Readers are encouraged to quote and reproduce this material for educational, non-profit purposes, provided the source is acknowledged. All views and opinions expressed remain solely those of the author and do not purport to reflect the views of tralac.

Working Papers

Review of intra-Africa trade liberalisation and the composition of intra-African trade: Implications for the AfCFTA

An objective of the African Continental Free Trade Agreement (AfCFTA) is to create a liberalised market for goods and services. To achieve this, the AfCFTA provides for progressive tariff liberalisation among state parties. This will add to existing intra-Africa tariff liberalisation, since regional economic communities (RECs) will continue to exist.

Currently, there are 13 RECs of which 8 are recognised by the African Union. There are also many bilateral trade agreements and ongoing liberalisation negotiations under the Tripartite Free Trade Area (TFTA). Some RECs have no trade agreements in place; no trade agreement means no intra-REC tariff liberalisation. However, most countries are members of multiple RECs and bilateral trade agreements. This is a challenge for calculating existing intra-REC tariff liberalisation.

In this working paper we aim to establish where the AfCFTA can add to existing intra-Africa tariff liberalisation. In doing so, we address the following questions: What percentage of intra-REC tariff lines is liberalised? What is the composition of intra-Africa trade? Are intra-Africa imports mostly sourced from fellow customs union or FTA members? Are these imports mainly duty-free?


Readers are encouraged to quote and reproduce this material for educational, non-profit purposes, provided the source is acknowledged. All views and opinions expressed remain solely those of the author and do not purport to reflect the views of tralac.

Trade Briefs

Comparing the Trading Environment for Enterprises in Africa’s RECs: Lessons from Firm-Level Data

This Trade Brief investigates the ease of trade for small, medium and large-sized enterprises across the countries and regional economic communities (RECs) of Africa. The percentage of African enterprises identifying customs and trade regulations as a major constraint is almost 40% higher in Africa than the rest of the world. In addition, Africa’s performance in clearing both exports and imports through customs is below the world aggregate, but more so for imports clearing. Africa’s imports take on average more than 30% longer to clear customs than the world average.

Of all the RECs in sub-Saharan Africa, SADC scores best on ease of trade indicators from the importer perspective and the perspective of the general perception of trade regulations as an impediment. This suggests that SADC has something to contribute to the balance of SSA in their quest to improve their enterprise environments for cross-border trade.


Readers are encouraged to quote and reproduce this material for educational, non-profit purposes, provided the source is acknowledged. All views and opinions expressed remain solely those of the author and do not purport to reflect the views of tralac.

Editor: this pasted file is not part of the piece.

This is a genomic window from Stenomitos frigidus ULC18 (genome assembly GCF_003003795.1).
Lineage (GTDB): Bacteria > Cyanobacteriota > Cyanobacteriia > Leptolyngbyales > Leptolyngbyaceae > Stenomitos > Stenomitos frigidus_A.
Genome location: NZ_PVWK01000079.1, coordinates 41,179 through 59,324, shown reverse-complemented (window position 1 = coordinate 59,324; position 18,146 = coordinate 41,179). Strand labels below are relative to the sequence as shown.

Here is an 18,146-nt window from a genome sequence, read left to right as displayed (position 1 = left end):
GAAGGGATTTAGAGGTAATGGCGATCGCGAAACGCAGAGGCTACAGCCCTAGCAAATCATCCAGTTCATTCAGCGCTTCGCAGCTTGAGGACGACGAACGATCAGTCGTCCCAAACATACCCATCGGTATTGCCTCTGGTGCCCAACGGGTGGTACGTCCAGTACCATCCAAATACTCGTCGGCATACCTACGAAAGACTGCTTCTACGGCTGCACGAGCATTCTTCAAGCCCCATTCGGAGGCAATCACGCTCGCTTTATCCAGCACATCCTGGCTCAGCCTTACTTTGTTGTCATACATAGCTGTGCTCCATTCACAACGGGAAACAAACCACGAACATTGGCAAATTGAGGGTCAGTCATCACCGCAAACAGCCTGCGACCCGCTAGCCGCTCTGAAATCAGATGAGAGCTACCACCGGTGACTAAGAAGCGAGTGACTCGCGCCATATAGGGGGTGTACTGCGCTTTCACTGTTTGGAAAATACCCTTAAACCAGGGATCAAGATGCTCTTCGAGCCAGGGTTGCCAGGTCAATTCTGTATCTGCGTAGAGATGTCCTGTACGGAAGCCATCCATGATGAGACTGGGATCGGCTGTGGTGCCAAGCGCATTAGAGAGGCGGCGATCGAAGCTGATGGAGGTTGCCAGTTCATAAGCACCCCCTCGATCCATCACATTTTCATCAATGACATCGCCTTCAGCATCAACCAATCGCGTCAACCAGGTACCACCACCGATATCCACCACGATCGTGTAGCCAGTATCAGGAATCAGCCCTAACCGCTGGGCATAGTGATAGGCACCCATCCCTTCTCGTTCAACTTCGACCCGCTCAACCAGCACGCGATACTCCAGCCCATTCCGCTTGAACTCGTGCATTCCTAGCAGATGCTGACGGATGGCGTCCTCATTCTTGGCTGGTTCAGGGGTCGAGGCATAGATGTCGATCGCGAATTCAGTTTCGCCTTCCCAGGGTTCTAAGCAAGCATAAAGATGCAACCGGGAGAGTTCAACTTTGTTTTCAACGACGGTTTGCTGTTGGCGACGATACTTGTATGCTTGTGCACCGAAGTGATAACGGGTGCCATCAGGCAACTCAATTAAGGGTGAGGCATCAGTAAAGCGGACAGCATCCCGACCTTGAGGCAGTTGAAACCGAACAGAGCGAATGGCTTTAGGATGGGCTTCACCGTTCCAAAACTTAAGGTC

Trade Briefs

Trends in South Africa’s Tariff and Trade Remedy Investigations

Tariff, trade remedy and safeguard investigations in South Africa are undertaken by the International Trade Administration Commission (ITAC), which is responsible for the administration of international trade in terms of the ITAC Act and the Southern African Customs Union (SACU) Agreement. ITAC’s main role involves investigations on i) ordinary customs duties; ii) trade remedies; and iii) import and export control.

In South Africa, trade remains a key catalyst to stimulate and accelerate growth along a path that generates sustainable, decent jobs in line with the national development plan (NDP) and the national growth path (NGP). It is important to note that the tariff remains a key instrument to industrial policy in South Africa; as such, the National Industrial Policy Framework (NIPF) and the Industrial Policy Action Plan (IPAP) are central components of this strategy which seeks to encourage and upgrade value-added, labour-absorbing industrial production. Therefore, in terms of tariff investigations, a case-by-case approach is applied by ITAC where the facts of each investigation are carefully examined to determine whether the tariff intervention (increases, decreases, rebates or drawbacks of general customs duties) is required to support domestic producers.

This trade brief focuses on tariffs and trade remedies and safeguards only. It is important to note that these remedies are triggered in response to different situations and circumstances which may be causing material injury to a domestic industry, and recourse to these tools is initiated by the domestic industry. The paper focuses on two key products/sectors where interventions have been requested regularly by ITAC – namely steel and sugar, highlighting the rationale behind interventions or the lack thereof. It concludes with a brief discussion on implications of ITAC’s interventions on the SACU Common Customs Area (CCA) and the Common External Tariff (CET).